This is a work in progress. Trying to make a working arcade button to USB interface with the Nucleo F411RE.

Dependencies:   USBDevice mbed

This project was inspired by USB Joystick Device

The goal of this project is to build an simple interface that I will connect numerous Arcade buttons and joysticks to the Nucleo board, and the Nucleo will present itself as a USB Gamepad to Windows or Linux. The joysticks are Arcade joysticks that have four switches, up/down/left/right. It is not an analog joystick, just a set of switches. These will be connected to the Nucleo's pins configured as inputs.

The code will then continuously loop and test which buttons are closed, and transfer this data to the host via USBGamepad protocol.

Much thanks to Wim Huiskamp for his original project, documentation, and later reaching out to me to guide me to solving a last minute problem. Wim clued me into the fact that I needed a 1k5 pullup resistor between the 3v3 pin and the PA_12/D+ pin. Once I did this Windows detected the device as a Gamepad and registered it correctly! Yay!

Connecting USB cable to the board is as follows:

You will need a USB data cable (the one I used had a micro usb on one end and regular usb on the other). I cut off the micro USB end, and cut the insulation back about 30mm. This exposed four wires, Red, Black, White and Green. You will then either crimp some header connectors or solder directly to the Nucleo header pins as follows:

  • Green USB D+ to PA_12
  • White USB D- to PA_11
  • Red USB 5V to E5V (with jumper JP5 set to E5V)
  • Black USB GND to GND

As an extra debugging measure, you can connect both the ST/Link USB and the PA_12/11 USB to the Windows machine to run both at the same time, and you can see printf messages from within ST/Link.

We can verify the HID Vendor and Product IDs by looking at the Device Manager, and look for the HID Game Controller:


I used to register my own Vendor_ID and Product_ID

If you go to the USB Game Controller control panel widget, you will see the new entry for Arcade Gamepad:


And here we can see all 32 buttons:


On the Nucleo board you may have difficulties depending on the revision. The board I am using is an STM32F411RE Revision C03, which has resistors and solder joints (bottom) to allow the use of the Crystal on the STLink board for USB purposes. After programming via STLink, remove the USB cable from the STLink, the jumper must be set to E5V to power the board from the PC's usb port. Plug the new cable into the PC.

When you're ready to install it in the arcade cabinet, or project, just remember to setup the jumper JP5 to E5V and you only need the single USB connection to the host.

Here are some useful links that I used to grasp all the little things involved in this project:



File content as of revision 6:29a04fe27b5e:

#define TARGET_STM32F4XX
#define NUM_OF_BUTTONS 32
#define SYSTEM_CLOCK_HZ                 96000000  // 96MHz 

// Joystick button input pin assignments.  
// You can wire up to 32 GPIO ports to buttons (equipped with 
// momentary switches).  Connect each switch between the desired 
// GPIO port and ground (J9 pin 12 or 14).  When the button is pressed, 
// we'll tell the host PC that the corresponding joystick button is 
// pressed.  We debounce the keystrokes in software, so you can simply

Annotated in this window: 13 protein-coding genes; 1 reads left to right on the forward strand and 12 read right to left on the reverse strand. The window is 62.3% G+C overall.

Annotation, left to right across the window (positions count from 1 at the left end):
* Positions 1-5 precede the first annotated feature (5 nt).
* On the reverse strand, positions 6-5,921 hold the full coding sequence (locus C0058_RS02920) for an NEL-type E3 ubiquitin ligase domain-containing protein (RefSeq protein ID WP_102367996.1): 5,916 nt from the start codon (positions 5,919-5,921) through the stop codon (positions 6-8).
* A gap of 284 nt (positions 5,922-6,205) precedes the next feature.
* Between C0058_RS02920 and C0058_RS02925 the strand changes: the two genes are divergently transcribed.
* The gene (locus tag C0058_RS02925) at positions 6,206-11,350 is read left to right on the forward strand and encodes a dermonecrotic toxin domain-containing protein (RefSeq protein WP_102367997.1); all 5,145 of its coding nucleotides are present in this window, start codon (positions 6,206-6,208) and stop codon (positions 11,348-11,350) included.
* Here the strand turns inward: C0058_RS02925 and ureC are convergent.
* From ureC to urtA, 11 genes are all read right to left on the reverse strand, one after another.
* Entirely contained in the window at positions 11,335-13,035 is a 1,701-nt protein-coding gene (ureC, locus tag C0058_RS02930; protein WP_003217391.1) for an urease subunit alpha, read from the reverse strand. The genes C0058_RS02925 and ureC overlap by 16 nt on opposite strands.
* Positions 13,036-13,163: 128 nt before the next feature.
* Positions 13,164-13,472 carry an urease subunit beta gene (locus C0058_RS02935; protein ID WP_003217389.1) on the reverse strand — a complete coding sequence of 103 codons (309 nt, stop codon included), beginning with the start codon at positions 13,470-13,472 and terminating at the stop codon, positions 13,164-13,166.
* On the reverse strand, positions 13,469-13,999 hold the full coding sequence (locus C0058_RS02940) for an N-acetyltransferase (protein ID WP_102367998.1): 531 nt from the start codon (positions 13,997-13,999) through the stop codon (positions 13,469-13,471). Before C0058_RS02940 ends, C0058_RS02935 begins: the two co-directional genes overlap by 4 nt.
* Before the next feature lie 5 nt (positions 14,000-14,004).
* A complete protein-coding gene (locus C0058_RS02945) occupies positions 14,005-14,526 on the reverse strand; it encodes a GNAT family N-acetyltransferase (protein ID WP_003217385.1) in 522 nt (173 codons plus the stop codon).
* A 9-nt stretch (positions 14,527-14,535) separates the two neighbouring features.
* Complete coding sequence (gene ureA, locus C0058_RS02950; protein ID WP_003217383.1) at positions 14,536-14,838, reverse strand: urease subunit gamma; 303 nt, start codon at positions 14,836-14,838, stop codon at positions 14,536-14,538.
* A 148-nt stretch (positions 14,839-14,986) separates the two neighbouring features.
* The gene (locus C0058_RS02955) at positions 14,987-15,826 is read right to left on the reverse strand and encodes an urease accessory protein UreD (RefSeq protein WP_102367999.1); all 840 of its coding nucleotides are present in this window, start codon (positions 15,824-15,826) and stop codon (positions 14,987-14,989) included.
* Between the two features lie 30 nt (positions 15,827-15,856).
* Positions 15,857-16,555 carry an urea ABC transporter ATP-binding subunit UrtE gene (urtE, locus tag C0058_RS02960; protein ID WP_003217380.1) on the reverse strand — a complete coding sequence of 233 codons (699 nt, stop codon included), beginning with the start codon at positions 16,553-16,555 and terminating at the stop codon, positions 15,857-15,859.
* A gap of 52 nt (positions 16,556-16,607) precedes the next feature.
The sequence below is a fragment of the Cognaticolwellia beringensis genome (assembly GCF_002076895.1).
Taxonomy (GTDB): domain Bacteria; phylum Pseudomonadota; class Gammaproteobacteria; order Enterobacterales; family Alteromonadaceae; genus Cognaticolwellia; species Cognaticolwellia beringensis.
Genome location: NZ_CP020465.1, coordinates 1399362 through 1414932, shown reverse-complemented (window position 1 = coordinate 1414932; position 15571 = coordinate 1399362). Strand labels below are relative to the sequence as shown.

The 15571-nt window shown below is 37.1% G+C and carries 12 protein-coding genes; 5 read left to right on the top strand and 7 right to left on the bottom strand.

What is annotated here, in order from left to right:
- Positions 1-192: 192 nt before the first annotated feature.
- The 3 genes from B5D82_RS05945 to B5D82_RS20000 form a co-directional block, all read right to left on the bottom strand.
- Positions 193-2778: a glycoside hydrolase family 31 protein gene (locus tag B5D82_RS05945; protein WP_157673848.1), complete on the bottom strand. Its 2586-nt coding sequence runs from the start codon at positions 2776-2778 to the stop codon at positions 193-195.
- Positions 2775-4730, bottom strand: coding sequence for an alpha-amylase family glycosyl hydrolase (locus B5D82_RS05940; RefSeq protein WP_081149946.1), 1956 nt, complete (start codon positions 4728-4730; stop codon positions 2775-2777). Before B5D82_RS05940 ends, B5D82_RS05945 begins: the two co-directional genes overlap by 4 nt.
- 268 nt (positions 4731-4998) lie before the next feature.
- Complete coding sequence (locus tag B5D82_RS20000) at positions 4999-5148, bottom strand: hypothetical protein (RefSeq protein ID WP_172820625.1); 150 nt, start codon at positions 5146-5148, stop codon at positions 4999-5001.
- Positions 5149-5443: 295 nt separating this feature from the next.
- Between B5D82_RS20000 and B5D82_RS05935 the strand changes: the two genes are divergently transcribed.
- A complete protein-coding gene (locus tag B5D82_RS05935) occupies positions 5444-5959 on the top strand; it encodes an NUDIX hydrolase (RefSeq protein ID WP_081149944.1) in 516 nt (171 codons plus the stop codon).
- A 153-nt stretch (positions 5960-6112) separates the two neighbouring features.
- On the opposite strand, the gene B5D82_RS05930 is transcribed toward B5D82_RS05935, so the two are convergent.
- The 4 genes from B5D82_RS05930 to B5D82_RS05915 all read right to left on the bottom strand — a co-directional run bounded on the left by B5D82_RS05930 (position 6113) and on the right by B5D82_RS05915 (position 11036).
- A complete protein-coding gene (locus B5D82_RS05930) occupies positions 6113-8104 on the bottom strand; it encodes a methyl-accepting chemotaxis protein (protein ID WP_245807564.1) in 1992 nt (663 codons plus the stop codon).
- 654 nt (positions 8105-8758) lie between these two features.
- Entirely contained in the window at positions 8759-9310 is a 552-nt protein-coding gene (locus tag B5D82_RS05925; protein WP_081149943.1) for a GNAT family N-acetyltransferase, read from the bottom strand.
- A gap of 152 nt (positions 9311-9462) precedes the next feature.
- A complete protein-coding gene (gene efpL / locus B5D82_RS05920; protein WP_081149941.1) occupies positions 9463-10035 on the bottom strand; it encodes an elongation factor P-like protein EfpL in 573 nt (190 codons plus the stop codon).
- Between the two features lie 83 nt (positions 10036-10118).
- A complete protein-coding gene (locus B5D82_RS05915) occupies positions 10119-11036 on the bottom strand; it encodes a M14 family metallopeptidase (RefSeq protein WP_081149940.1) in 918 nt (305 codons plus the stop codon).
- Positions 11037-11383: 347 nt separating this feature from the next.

// wire directly to pushbuttons with no additional external hardware.
// Note that we assign 24 buttons by default, even though the USB
// joystick interface can handle up to 32 buttons.  VP itself only
// allows mapping of up to 24 buttons in the preferences dialog 
// (although it can recognize 32 buttons internally).  If you want 
// more buttons, you can reassign pins that are assigned by default
// as LedWiz outputs.  To reassign a pin, find the pin you wish to
// reassign in the LedWizPortMap array below, and change the pin name 
// there to NC (for Not Connected).  You can then change one of the
// "NC" entries below to the reallocated pin name.  The limit is 32
// buttons total.
// (If you're using TLC5940 chips to control outputs, many of the
// GPIO pins that are mapped to LedWiz outputs in the default
// mapping can be reassigned as keys, since the TLC5940 outputs
// take over for the GPIO pins.  The exceptions are the pins that
// are reassigned to control the TLC5940 chips.)
// Note: PTD1 (pin J2-12) should NOT be assigned as a button input,
// as this pin is physically connected on the KL25Z to the on-board
// indicator LED's blue segment.

PinName buttonMap[] = {
    PA_3,      // button 1
    PA_2,      // button 2
    PA_10,     // button 3
    PB_3,      // button 4
    PB_5,      // button 5
    PB_4,      // button 6
    PB_10,     // button 7
    PA_8,      // button 8
    PA_9,      // button 9
    PC_7,      // button 10
    PB_6,      // button 11
    PA_7,      // button 12
    PA_6,      // button 13
    PA_5,      // button 14
    PB_9,      // button 15
    PB_8,      // button 16
    PC_9,      // button 17
    PB_4,      // button 18
    PB_13,     // button 19
    PB_14,     // button 20
    PB_15,     // button 21
    PB_1,      // button 22
    PB_2,      // button 23
    PC_5,      // button 24
    PC_6,      // button 25
    PC_8,      // button 26
    PH_1,      // button 27
    PH_0,      // button 28
    PC_15,     // button 29
    PC_14,     // button 30
    PC_13,     // button 31
    PB_7       // button 32

// STANDARD ID SETTINGS.  These provide full, transparent LedWiz compatibility.
const uint16_t USB_VENDOR_ID = 0x1209;      
const uint16_t USB_PRODUCT_ID = 0xACDE;     
const uint16_t USB_PRODUCT_VER = 0x0001;